on The Empathy Exams by Leslie Jamison

Leslie Jamison puts her personal anguish on display in her debut book of essays, The Empathy Exams. She doesn’t shy away from the suffering of others, either. This focus on pain may be the collection’s most obvious feature, but it …

Elizabeth Trundle is a novelist, short-story writer, and blogger. She has published her work in Prairie Schooner, the Nervous Breakdown, Statorec, Local Knowledge, and the Brooklyn Rail. As Boo Trundle she has recorded three albums, released through Caroline Records. She gathers her thoughts and other fleeting things at www.itchybanquet.com.

Stillness, Waiting

If the trout died it would not be

as motionless as it is now,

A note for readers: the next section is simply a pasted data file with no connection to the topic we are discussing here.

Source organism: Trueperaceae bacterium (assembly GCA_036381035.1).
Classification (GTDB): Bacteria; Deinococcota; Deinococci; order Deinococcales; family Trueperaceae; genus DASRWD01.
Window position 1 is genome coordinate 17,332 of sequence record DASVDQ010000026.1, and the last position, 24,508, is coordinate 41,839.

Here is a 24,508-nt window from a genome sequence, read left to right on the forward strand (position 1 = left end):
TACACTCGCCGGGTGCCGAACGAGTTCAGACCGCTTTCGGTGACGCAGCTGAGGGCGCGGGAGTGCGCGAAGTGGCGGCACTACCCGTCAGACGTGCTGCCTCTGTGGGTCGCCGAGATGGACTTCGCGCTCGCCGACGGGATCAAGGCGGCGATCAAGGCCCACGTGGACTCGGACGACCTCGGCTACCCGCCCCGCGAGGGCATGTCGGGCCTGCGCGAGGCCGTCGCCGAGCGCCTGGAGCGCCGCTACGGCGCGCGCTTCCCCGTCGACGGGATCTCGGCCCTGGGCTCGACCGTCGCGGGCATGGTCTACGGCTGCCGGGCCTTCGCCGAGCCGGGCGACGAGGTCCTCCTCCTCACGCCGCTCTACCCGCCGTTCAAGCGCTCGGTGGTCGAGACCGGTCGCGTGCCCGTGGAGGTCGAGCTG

in a current a man cannot 

stand in and under which looser

stones go tumbling from their sockets.

Across its back it seems sunlight

is what’s

Robert Wrigley, Distinguished Professor Emeritus at the University of Idaho, lives in the high-mountain woods near Moscow. His eleventh and most recent book of poems is Box (Penguin, 2017).

Lands of Lost Borders

Tibetan Plateau

My obsession with borders was born all at once in three different countries, depending on who you ask. I was in my early twenties, biking with a friend across the parched soda plains of the Askai Chin. For …

Kate Harris is the 2012 winner of the Ellen Meloy Desert Writers Award and has been nominated for the Pushcart Prize and cited as a “Notables” selection in Best American Essays. Born and raised in southwestern Ontario, she currently lives near the borders of Alaska, British Columbia, and the Yukon, in an off-grid log cabin roughly proportioned like a haiku (5’ x 7’ x 7’), from which she reports on global environmental negotiations for the International Institute for Sustainable Development. She is working on a book about cycling the Silk Road and other practical experiments in soaring.